When AI Goes Wrong: An Algorithm Wronged Hundreds of Families in the Netherlands


in AI Adventures

At the beginning of 2021, as a result of a scandal in which thousands of families were falsely accused of child benefit fraud, all the involved in the Dutch government resigned. The reason these families were wrongly accused was due to a flaw in the artificial intelligence used in the allocation software. This is probably the only case in which artificial intelligence has played such a pivotal role in a government, at least so far…

Any claim for child benefit in the Netherlands requires a claim to be submitted to the Dutch tax authorities. From 2013, these documents are reviewed by an algorithm which, in addition to giving a grade, also uses the documents to train the model. Based on what it “learned” from the previous documents, the algorithm was supposed to assess whether there was a risk of fraud. Then employees would double-check the documents suspected of being risky. In reality, the algorithm managed to develop “biases” and incorrectly flag claims as fraudulent. The officials in the tax administration who were supposed to check this data didn’t really check it (probably they trusted the technology more than they should) and immediately stood by the decision of the algorithm. A good topic of debate that opens up here is who is ultimately at fault – whether it is the AI that misjudged it, or the humans that were lazy or blindly trusted the technology, to an extent that they didn’t bother rechecking it.

Regardless, as a direct result of this incident, many families received invitations to return the funds they received as child benefit. Part of the reason these requests were marked as high risk was lack of signatures, or dual citizenship. The number of affected families is estimated to be around 26,000. Some victims had to return more than 100,000 euros, writes the BBC.

“An analysis of the issues found evidence of bias.” Many of the victims had low incomes, and a disproportionate number belonged to an ethnic minority or had an immigrant background. The model considered the applicant not being a Dutch citizen to be an increased risk factor, IEEE Spectrum reported.

The simplest way to avoid this problem is to open the algorithm and make it transparent. The algorithm that was used for these decisions was completely closed, and there was no explanation on how it works. In addition, the people who had to make the final decision were not aware of the mistakes that the algorithm could make and just approved the decision of the AI.

This proved to be a valid lesson for the Netherlands, and in the future all artificial intelligence that is public related will be under the control of the state data agency.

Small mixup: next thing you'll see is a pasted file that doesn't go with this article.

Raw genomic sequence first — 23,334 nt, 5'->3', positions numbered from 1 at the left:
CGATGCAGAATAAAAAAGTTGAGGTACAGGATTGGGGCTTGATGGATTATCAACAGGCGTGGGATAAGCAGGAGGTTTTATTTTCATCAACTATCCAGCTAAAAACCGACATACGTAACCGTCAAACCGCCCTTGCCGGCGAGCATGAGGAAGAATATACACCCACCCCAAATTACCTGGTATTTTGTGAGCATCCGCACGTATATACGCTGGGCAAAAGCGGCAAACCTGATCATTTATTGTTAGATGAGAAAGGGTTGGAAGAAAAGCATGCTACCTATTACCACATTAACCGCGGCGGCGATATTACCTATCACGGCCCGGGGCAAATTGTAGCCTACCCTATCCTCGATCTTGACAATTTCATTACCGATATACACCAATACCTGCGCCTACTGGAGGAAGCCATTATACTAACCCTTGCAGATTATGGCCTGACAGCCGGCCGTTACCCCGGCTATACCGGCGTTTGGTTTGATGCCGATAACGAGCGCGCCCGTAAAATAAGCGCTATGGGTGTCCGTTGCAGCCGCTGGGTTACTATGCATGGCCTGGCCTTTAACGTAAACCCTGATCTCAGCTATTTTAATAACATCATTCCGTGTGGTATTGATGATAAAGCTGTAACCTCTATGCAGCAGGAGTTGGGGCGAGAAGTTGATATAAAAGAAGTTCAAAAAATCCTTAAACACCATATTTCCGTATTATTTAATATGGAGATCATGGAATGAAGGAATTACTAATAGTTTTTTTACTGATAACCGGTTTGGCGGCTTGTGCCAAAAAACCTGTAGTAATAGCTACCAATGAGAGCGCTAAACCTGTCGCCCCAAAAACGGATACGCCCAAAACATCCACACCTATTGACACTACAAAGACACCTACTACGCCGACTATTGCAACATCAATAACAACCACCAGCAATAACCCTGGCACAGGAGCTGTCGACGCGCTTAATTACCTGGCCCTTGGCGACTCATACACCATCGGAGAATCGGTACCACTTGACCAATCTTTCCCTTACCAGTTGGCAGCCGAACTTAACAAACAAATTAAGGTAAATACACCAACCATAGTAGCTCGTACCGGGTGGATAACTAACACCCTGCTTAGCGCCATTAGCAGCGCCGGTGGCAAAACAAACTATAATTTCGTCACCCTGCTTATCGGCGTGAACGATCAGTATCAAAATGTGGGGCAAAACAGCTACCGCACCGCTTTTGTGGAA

A wrongly trained AI model can cause an abundance of headaches 

The danger of “biased” algorithm training is not new. As early as 1988, the United Kingdom’s Commission for Racial Equality found discrimination among applicants to the British Medical School. The software that made the selection of candidates to be called for an interview had a built-in bias. The algorithm used was biased against women and applicants with non-European names.

Even in situations where the algorithm is free of error, training with data embedded with human biases is a serious danger. In the United States, artificial intelligence that was supposed to assess the risk of a future offense incorrectly marked African Americans twice as often as whites. This data is further used in various instances of the legal system in the United States; from the right to pardon, to determining the amount of bail. Judges in Arizona, Colorado, Delaware, Kentucky, Louisiana, Oklahoma, Virginia, Washington, and Wisconsin receive this information during sentencing.

Another problem with using artificial intelligence is accuracy. A ProPublica investigation shows that Northpointe’s algorithm, which is widely used in the US, is terribly unreliable. For over 7,000 arrested in Broward, Florida, predictions of repeat serious crime were 20% accurate. At best, if minor crimes are included, the algorithm hits 61% of the time. Mistake and misjudgment are done with both whites and African Americans. However, the algorithm more regularly wrongly marks African-Americans as high-risk for recidivism, and overlooks whites. Interestingly, none of the 137 questions on which the model is built refers to skin color. The computer draws conclusions based on other parameters, such as: “How many convicted members are there in the family?” or “Did you often fight at school?”.

Errors occur in algorithms in a number of ways. One is training with inappropriate datasets. In this case, the artificial intelligence learns on data that contains biased human decisions. Another reason for error is if the AI is trained on data sets where some groups don’t have adequate representation. As a consequence, some face recognition technologies don’t recognize faces of communities not represented in the data set.

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